I'm working on setting up a document/procedure repository in Confluence for the first time and need to make this as easy as possible on myself and, more importantly, for the engineers who will be populating it.
What do you wish you had known or done when first setting up your KB?
How far did you go in automating the setup or creating the page tree structure before turning it over to individual content authors? (Or were they responsible for initial page creation so as to have the "correct" page author?)
Any tips/tricks for making templates that are easy to use and help produce the most consistent results? (Thinking of things like how to maintain specific image sizes in order to have a consistent look/feel without asking engineers to manually resize each image.)
Open to plugins/add-on recommendations if there are tools you can't live without for populating and administering your KB.
Little bit of a quick brain dump here.
When we built our our knowledge base, we spent a decent amount of time on how to organize it. And it helped make it clean.
While search is good, you really want your space to be navigable in some sort of rational way. So decided on what your hierarchical structure is and laying it out ahead of time is great. You want to avoid the "flat" space.
Also build your top/landing page first. And put in lots of content there to help visualize and navigate your structure. Page tree macros. different search methods, etc. Try all the macros and see what looks good to you. It helps a lot and helps make it look "professional"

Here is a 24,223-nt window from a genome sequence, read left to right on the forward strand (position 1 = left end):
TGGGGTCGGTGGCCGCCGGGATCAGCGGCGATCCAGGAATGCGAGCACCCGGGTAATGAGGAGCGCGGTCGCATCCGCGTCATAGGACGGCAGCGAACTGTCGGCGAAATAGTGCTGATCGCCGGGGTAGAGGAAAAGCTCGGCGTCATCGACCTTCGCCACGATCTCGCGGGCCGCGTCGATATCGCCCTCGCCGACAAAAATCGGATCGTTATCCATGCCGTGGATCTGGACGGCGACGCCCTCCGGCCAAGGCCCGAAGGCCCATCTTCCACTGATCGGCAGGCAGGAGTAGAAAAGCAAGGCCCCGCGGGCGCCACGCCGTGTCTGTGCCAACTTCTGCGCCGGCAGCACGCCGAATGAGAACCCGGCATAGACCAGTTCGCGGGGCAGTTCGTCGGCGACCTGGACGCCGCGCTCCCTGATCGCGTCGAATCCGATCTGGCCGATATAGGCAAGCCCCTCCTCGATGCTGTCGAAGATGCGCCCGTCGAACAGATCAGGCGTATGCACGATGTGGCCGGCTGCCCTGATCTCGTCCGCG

Templates were useful. I built my structure based on technologies. And then each technology had a landing page that was built from template. I then had templates for 3 different kinds of docs. And on the technology landing page, I was able to use the "create from template" macro to put an "Create new <type> document" right in the page. Any by putting a label on the template, they were prelabeled, which made it very useful for other macros.
Finally, train your users to have meaningful page titles. Having a hierarchical structure may lead them to think they can just name the page "Installation Instructions" Which is fine if the user is browsing to the page, but horrible for searching. The page name should have enough content in it for the user to understand what will be on the page based on just seeing the name in a search result list.
Hope that helps.
It’s been great to hear from fellow users over the last few weeks about the best tips and fun moments you’ve had working on Confluence since the transition to working remote. I’d love to keep the c...
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